Saturday, September 18, 2010

Acts of nature

This is Lexi and Abby. I think it’s a promo-picture some physic-cop drama coming this fall to NBC. Or not. Let me explain…

Next to photography my other hobby is Improv comedy. Every Friday night (for the better part of 17 years) my friends and I do this little show called Friday Nite Improvs. The show starts at 11pm and typically doesn’t end until 1am, at which point we all go and grab a late bite to eat.

On this particular night we rolled into our favorite late-night diner, as we’ve done so many times in the past. Nothing particularly special, almost our weekly routine. After food and much conversation I was feeling tired (the old man that I am), and was the first of our group to leave. As I stepped outside into the brisk fall air, I instantly realized that something had happened while we were inside.

A freakishly dense patch of fog had rolled in on the night. This isn’t something that happenes here much, and it looked (for all practical purposes) as if the apocalypse were coming soon – to a theatre near you.

I got in my car. Sure, this fog was really interesting, but it’s well past 2:30 in the AM; clearly, it was time to call it a night. But as I was driving home I couldn’t help but think about all the things one could do with a camera and this fog. I looked at the clock, and then back at the fog. Oh hell, who am I kidding? Just two blocks from my apartment I stopped the car and turned around, back to the diner.

Let me pause for a moment and talk about my friends. See people, most people, I’m used to them giving me funny looks when I speak. It’s something that I got used to at a very young age. But when I strolled back into the diner and very seriously said “Guys, there is this crazy fog outside. Does anyone want to take pictures?” well, they didn’t even blink. Everyone got up, paid, and got outside; because, after all, we had work to do.

On the chance that this fog would decide to leave as quickly as it had arrived, I didn’t want to go far. Right across the street from the diner was a wide open parking-lot, with a fairly unobstructed view to some street light. That will do nicely, thank you. I grabbed my gear out of the car and stared to set up.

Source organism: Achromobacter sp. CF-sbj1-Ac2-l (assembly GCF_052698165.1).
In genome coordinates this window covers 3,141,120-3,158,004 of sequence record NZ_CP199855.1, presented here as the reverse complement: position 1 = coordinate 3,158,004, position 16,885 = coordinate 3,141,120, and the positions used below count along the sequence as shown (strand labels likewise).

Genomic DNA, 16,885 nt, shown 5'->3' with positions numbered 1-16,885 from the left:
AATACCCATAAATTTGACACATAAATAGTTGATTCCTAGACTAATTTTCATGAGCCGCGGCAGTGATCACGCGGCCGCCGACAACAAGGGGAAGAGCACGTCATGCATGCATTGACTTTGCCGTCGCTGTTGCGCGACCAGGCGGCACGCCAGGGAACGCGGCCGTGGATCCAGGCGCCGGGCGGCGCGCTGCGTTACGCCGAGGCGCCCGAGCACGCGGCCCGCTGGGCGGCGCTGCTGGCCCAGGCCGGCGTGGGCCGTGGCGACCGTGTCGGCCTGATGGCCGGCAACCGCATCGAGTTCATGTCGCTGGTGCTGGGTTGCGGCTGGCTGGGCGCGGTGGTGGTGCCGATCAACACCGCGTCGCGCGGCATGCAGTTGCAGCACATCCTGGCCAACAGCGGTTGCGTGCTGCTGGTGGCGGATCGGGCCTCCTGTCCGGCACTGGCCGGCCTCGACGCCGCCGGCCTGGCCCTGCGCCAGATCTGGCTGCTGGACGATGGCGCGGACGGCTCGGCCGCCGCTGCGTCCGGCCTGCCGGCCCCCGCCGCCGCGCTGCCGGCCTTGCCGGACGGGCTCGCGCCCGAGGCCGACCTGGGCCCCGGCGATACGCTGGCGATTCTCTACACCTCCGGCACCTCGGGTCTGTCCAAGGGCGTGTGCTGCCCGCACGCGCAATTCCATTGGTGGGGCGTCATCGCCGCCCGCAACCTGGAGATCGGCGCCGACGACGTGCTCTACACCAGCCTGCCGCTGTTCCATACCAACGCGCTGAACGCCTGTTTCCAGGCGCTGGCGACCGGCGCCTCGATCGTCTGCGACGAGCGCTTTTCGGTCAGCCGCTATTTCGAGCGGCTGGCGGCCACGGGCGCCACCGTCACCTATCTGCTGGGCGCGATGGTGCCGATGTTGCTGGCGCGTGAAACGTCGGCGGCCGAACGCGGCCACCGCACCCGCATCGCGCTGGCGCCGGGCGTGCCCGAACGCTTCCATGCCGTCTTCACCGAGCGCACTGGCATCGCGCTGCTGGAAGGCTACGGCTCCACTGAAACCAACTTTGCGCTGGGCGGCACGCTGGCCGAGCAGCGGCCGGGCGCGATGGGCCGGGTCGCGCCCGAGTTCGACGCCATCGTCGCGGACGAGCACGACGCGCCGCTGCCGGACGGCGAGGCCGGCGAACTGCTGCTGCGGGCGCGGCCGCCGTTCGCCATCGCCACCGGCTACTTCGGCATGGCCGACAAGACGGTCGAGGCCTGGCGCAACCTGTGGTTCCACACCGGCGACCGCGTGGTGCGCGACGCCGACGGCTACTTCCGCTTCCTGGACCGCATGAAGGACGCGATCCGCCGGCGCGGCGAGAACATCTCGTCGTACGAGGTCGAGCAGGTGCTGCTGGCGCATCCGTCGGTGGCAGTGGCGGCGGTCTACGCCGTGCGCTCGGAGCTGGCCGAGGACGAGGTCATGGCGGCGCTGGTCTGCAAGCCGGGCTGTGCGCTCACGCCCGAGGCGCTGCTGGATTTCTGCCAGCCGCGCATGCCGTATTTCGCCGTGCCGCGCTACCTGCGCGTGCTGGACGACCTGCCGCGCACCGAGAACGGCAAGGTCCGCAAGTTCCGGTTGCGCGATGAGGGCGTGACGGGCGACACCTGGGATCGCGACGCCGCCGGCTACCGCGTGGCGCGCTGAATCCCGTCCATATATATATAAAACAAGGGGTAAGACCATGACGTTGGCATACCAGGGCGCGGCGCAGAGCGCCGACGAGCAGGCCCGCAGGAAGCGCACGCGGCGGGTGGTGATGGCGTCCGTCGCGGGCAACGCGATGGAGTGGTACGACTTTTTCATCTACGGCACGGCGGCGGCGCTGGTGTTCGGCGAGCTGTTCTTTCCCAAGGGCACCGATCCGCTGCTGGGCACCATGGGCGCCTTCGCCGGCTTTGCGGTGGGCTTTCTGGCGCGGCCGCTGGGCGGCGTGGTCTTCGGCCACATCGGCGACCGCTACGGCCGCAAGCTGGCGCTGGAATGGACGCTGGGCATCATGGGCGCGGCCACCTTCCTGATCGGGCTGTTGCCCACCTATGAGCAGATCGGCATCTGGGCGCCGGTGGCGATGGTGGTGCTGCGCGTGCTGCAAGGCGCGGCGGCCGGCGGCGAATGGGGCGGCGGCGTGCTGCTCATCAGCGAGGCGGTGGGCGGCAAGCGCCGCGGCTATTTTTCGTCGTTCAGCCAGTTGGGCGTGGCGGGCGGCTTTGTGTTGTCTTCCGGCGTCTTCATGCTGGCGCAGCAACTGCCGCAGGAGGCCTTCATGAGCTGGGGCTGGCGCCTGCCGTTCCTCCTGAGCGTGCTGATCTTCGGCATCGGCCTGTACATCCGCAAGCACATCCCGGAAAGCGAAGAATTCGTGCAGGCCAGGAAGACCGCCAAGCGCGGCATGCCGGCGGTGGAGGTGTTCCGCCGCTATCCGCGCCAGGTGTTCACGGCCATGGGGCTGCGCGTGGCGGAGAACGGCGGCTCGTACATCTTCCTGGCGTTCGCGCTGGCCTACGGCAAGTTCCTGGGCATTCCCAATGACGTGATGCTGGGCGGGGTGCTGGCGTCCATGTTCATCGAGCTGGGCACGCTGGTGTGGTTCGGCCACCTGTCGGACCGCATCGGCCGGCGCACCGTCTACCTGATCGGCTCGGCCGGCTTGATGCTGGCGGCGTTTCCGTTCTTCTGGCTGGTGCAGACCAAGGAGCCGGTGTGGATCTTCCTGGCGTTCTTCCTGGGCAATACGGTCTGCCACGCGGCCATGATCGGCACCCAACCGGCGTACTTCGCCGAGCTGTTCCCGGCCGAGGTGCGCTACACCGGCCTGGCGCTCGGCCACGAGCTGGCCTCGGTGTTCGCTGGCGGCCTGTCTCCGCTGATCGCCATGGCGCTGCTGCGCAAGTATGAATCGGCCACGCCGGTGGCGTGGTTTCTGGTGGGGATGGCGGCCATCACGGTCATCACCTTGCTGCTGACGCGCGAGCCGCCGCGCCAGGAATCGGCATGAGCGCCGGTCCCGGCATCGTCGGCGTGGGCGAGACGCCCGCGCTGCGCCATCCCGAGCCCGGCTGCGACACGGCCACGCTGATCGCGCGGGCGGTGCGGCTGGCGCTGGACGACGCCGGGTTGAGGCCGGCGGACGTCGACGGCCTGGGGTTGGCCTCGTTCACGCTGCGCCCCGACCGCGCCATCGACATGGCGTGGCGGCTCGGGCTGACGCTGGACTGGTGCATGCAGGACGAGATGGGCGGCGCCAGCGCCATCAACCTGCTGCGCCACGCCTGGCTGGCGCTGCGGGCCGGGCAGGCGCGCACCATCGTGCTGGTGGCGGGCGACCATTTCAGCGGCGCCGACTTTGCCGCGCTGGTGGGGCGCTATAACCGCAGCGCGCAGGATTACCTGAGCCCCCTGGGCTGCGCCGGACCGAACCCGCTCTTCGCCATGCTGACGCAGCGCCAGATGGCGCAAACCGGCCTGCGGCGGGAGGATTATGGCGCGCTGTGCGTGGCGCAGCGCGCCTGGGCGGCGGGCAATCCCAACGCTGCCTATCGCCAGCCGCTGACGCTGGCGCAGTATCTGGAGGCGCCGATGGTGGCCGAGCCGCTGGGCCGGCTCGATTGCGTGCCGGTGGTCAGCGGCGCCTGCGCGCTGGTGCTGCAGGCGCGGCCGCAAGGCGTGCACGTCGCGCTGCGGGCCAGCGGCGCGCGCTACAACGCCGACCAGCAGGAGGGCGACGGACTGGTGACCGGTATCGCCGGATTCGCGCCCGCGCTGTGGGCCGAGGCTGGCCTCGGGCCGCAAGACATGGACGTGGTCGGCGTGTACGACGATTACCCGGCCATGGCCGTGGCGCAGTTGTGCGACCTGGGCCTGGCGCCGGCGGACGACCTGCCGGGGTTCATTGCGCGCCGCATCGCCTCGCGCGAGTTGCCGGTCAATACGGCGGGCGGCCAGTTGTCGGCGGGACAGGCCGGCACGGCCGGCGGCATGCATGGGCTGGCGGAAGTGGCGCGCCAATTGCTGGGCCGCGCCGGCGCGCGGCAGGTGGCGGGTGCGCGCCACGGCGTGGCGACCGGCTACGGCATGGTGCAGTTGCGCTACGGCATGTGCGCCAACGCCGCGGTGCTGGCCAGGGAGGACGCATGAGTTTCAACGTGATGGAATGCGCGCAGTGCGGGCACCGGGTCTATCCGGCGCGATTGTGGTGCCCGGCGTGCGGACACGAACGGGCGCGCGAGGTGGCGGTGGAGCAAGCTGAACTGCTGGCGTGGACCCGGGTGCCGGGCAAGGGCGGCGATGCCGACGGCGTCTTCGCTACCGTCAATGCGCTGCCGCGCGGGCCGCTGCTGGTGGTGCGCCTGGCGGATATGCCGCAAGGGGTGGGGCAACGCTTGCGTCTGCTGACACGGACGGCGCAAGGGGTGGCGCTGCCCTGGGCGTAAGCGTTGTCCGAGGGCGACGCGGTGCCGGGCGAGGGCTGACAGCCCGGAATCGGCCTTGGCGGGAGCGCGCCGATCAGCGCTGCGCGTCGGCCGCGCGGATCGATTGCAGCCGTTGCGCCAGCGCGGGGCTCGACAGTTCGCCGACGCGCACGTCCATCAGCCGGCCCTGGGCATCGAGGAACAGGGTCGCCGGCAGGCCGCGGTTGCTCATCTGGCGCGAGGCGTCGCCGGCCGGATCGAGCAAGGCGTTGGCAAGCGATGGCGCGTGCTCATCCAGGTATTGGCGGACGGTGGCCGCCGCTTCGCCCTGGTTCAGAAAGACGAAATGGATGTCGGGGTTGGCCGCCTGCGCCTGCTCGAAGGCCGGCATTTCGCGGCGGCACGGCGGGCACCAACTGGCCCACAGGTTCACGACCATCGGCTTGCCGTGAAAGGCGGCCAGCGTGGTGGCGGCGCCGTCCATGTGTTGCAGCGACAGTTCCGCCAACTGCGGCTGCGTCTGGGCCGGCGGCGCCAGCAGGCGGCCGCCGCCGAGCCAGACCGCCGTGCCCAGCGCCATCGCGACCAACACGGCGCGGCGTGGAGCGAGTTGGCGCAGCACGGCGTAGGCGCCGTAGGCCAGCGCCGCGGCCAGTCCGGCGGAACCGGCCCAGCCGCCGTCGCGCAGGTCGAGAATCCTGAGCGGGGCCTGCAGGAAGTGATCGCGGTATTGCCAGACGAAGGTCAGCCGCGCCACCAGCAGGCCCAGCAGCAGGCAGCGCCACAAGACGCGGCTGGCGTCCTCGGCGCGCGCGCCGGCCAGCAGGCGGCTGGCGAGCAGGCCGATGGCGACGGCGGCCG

Fog eh? Ok, that means the light we’re looking for has to be volumetric; and the easiest way to do that is back lighting. I set up one speedlight on a stand that I knew I’d place directly behind whoever I was shooting. I quick test told me I was right; putting my friend Zavo in front of the light got me a clean silhouette with nice dramatic light coming from behind. Now I had to get something resembling main light; but nothing that would ruin the effect of the blacklight.

SB800, 1/16th, 70mm focus, as a backlight

I set up a second speedlight in front, with a DIY grid-spot. I love the way grid-spots look, but (especially on speedlights) they are a pain in the ass to aim. Much trial and error later, I’ve got the spot more or less where it needs to be. It was all starting to come together; tho I was starting to wish I had just one more flash to fill in below the face. I guess this is why McNally travels with 32 Nikon SB800s whenever he goes to the grocery store.

SB800, 1/4th (give or take a third), with homemade gridspot.

Once I had something approaching a set up we shot a lot of different combinations of our group. Focusing in next to no light was a problem, but I locked-on to whatever I could and hoped for the best. When we finally put Abby and Lexi together I knew we were getting something fun. I kept screaming “Give me your best ‘Bad Ass’ face!” And they were kind enough to oblige.

They are, the two of them, some of the sweetest people you’ll ever meet. But don’t F with them, or they’ll kill you with their mind-powers.

Liz & Katlin

Front flash didn't fire; but, sometimes, even mistakes are good.


  1. Nice shots and thanks for letting us know how it was put together. Nice backstory too.

    What does volumetric lighting mean in this context? Thanks in advance.

    Best regards,

  2. “Volumetric lighting” is a term that (I think) was first used in computer graphics applications that simulated lighting sources. At least that where I first heard it used. Basically it just means being able to “see” the light interacting with the environment. If you’ve ever seen beams of light shining through clouds, or streaming through a window – that’s Volumetric lighting. In this case, I wanted the backlight to “show off” the fog; so I shot positioned it just a little off-axis. The front light is much more on-axis; so the volumetric effect is much less noticable.

    Hope that helps.